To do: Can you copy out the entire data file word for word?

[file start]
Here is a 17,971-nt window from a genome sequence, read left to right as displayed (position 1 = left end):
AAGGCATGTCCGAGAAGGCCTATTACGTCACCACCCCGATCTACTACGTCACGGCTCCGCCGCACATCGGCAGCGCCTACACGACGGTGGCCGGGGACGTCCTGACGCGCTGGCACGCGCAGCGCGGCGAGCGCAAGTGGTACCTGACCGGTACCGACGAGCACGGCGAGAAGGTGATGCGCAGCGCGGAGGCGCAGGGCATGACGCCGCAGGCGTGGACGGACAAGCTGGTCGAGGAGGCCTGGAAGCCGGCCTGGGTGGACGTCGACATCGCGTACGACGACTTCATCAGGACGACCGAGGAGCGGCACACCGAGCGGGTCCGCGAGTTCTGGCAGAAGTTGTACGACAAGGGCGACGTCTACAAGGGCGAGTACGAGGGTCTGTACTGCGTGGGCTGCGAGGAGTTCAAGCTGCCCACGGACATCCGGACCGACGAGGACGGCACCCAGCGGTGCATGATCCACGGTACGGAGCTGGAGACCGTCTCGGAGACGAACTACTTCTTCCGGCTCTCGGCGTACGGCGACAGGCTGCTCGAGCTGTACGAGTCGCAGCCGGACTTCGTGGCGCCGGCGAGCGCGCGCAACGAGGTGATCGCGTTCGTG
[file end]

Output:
Here is a 17,971-nt window from a genome sequence, read left to right as displayed (position 1 = left end):
AAGGCATGTCCGAGAAGGCCTATTACGTCACCACCCCGATCTACTACGTCACGGCTCCGCCGCACATCGGCAGCGCCTACACGACGGTGGCCGGGGACGTCCTGACGCGCTGGCACGCGCAGCGCGGCGAGCGCAAGTGGTACCTGACCGGTACCGACGAGCACGGCGAGAAGGTGATGCGCAGCGCGGAGGCGCAGGGCATGACGCCGCAGGCGTGGACGGACAAGCTGGTCGAGGAGGCCTGGAAGCCGGCCTGGGTGGACGTCGACATCGCGTACGACGACTTCATCAGGACGACCGAGGAGCGGCACACCGAGCGGGTCCGCGAGTTCTGGCAGAAGTTGTACGACAAGGGCGACGTCTACAAGGGCGAGTACGAGGGTCTGTACTGCGTGGGCTGCGAGGAGTTCAAGCTGCCCACGGACATCCGGACCGACGAGGACGGCACCCAGCGGTGCATGATCCACGGTACGGAGCTGGAGACCGTCTCGGAGACGAACTACTTCTTCCGGCTCTCGGCGTACGGCGACAGGCTGCTCGAGCTGTACGAGTCGCAGCCGGACTTCGTGGCGCCGGCGAGCGCGCGCAACGAGGTGATCGCGTTCGTG